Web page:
When two people attempt to defy the natural order of their attraction for one another because of social norms, they are rarely able to find true love and happiness outside the individual they “can’t” be with. Your pastor would never encourage you to date someone of a different religion. After all, they would prefer that both of you tithe to the church. As long as you and your significant other are able to understand and respect each other’s practices, there shouldn’t be any major issues between the two of you regarding religion.
7. Ladies, keep it authentic.
There has been a surge in artificial beauty products for women in the 21st century. There are weave/hair extensions, silicone breasts and buttocks, eyelashes and now even eyebrows. A woman’s entire look can transpire from artificial products. Your pastor will probably avoid discussing this topic as most of the congregation is female and they don’t want to bite the hand that feeds them. You’d be surprised at how attractive your natural beauty is. Remember, black don’t crack– we age gracefully.
8. It’s ok to date outside of your race.
For years, the black community has struggled with accepting interracial dating- especially when a black man chooses to date outside of the race. Research has shown there’s a recent growth in interracial dating; however, your pastor probably wouldn’t advocate it in fear of being asked to discontinue sermons that encourage growth and prosperity solely within the black community. Don’t rob yourself of an opportunity to expand your options for love. Interracial dating is fine as long as you and your significant other are able to respect the differences in culture.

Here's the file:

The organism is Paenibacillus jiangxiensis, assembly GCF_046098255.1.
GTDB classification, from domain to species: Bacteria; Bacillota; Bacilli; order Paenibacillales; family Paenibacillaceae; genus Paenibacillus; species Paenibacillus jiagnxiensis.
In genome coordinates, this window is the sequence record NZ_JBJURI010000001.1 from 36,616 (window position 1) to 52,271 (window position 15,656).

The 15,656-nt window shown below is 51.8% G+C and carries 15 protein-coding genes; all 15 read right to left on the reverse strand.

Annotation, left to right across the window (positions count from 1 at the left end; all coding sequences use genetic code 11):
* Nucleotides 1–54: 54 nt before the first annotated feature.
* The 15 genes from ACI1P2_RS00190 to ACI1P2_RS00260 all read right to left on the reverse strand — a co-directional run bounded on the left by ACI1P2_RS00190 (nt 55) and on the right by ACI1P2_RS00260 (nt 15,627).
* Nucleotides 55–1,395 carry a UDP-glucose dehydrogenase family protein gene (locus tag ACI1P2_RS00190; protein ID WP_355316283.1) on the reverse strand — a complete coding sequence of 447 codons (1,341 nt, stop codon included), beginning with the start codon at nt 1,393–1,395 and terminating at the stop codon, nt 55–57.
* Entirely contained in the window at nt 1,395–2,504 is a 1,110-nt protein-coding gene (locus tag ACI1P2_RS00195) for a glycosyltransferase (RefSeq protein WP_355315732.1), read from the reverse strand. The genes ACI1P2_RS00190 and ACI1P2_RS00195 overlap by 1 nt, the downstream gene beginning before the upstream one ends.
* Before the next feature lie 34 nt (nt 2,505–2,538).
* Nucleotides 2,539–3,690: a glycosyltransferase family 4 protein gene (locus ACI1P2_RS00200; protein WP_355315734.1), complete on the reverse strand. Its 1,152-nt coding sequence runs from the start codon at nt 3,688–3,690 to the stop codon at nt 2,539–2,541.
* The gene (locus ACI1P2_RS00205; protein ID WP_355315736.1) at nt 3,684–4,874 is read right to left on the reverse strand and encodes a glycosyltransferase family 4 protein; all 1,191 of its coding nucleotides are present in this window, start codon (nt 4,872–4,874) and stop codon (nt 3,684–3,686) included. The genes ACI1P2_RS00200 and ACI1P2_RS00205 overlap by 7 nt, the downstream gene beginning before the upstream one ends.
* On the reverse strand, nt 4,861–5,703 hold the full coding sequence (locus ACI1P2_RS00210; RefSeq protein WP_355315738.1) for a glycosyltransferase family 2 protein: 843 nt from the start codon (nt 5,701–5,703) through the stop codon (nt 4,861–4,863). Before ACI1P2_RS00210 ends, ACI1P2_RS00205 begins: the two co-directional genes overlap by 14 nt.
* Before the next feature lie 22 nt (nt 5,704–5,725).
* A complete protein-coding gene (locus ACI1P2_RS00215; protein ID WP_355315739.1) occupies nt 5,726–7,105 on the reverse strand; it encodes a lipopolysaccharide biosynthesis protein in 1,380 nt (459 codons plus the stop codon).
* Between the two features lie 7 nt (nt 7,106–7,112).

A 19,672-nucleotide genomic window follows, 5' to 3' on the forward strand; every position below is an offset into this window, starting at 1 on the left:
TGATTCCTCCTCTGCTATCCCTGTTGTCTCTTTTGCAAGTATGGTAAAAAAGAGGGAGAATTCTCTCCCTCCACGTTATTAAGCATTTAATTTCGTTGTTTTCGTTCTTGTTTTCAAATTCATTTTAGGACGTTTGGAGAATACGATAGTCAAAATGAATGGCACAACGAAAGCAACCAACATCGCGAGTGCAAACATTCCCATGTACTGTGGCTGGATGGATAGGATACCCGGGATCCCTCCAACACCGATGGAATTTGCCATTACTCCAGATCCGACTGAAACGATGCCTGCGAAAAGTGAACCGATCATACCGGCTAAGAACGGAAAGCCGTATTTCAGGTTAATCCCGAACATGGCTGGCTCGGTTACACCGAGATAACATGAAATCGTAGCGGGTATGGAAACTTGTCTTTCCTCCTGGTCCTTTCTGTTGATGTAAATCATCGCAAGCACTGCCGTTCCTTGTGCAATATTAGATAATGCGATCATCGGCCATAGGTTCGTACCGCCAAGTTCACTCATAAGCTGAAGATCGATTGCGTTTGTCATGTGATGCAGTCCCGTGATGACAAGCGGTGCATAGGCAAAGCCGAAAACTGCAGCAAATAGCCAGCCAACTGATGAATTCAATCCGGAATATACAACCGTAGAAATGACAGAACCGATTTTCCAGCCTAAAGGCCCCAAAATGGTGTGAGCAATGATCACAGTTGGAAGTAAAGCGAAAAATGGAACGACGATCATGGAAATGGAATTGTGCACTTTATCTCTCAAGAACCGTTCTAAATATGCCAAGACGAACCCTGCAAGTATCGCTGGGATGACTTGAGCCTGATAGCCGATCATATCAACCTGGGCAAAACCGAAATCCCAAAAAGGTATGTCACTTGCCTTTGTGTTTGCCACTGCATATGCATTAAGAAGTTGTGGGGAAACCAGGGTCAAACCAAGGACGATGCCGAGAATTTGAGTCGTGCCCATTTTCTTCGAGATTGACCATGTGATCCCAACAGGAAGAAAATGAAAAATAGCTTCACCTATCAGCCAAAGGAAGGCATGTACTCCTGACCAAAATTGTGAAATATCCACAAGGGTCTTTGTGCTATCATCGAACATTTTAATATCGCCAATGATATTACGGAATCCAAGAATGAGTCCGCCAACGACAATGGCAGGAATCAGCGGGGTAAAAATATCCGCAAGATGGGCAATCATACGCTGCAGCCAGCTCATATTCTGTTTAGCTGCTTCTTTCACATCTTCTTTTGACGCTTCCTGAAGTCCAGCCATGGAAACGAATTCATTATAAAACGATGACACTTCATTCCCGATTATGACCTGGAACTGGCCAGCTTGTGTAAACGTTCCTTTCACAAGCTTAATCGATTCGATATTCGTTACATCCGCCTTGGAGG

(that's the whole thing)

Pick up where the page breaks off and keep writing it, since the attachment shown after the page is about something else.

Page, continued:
9. Ladies, my words should not supersede your husband’s words.
Black husbands sometimes find themselves competing against a pastor for their wife’s time and respect. You won’t hear your pastor tell you not to place more value on your spouse’s ideologies than their own. Instead, they’ll probably encourage you and your husband to follow their lead. Use your discernment to determine what you should and should not bring into your marriage as defined by your pastor.
10. Single parents, your kid(s) needs two parents.
Because more than 70% of black children are born out-of-wedlock, it is obvious that the discussion of having two parents in the household has become a taboo subject. Somewhere along the lines of communication, the black church conveyed the wrong message about independence. Your pastor probably won’t encourage single parents to find another parent for their child(ren), as it may come off condescending and offend most of their majority female congregation. Statistically speaking, children have a greater chance at success when raised in a (stable) two-parent home. Although dating is extremely difficult for single parents, don’t completely rob your kid(s) of an opportunity to live in a supportive two-parent home.
The list is not placed in any particular order. Leave a comment in the box organizing the list with #1 being the least thing your pastor will encourage you to do. Also, add some things you didn’t see on the list that you believe are missing.
Ree “The REE-lationship Guide” is a graduate of Clark Atlanta University. She is a contributing writer for YourBlackWorld.net and BlackLikeMoi.com.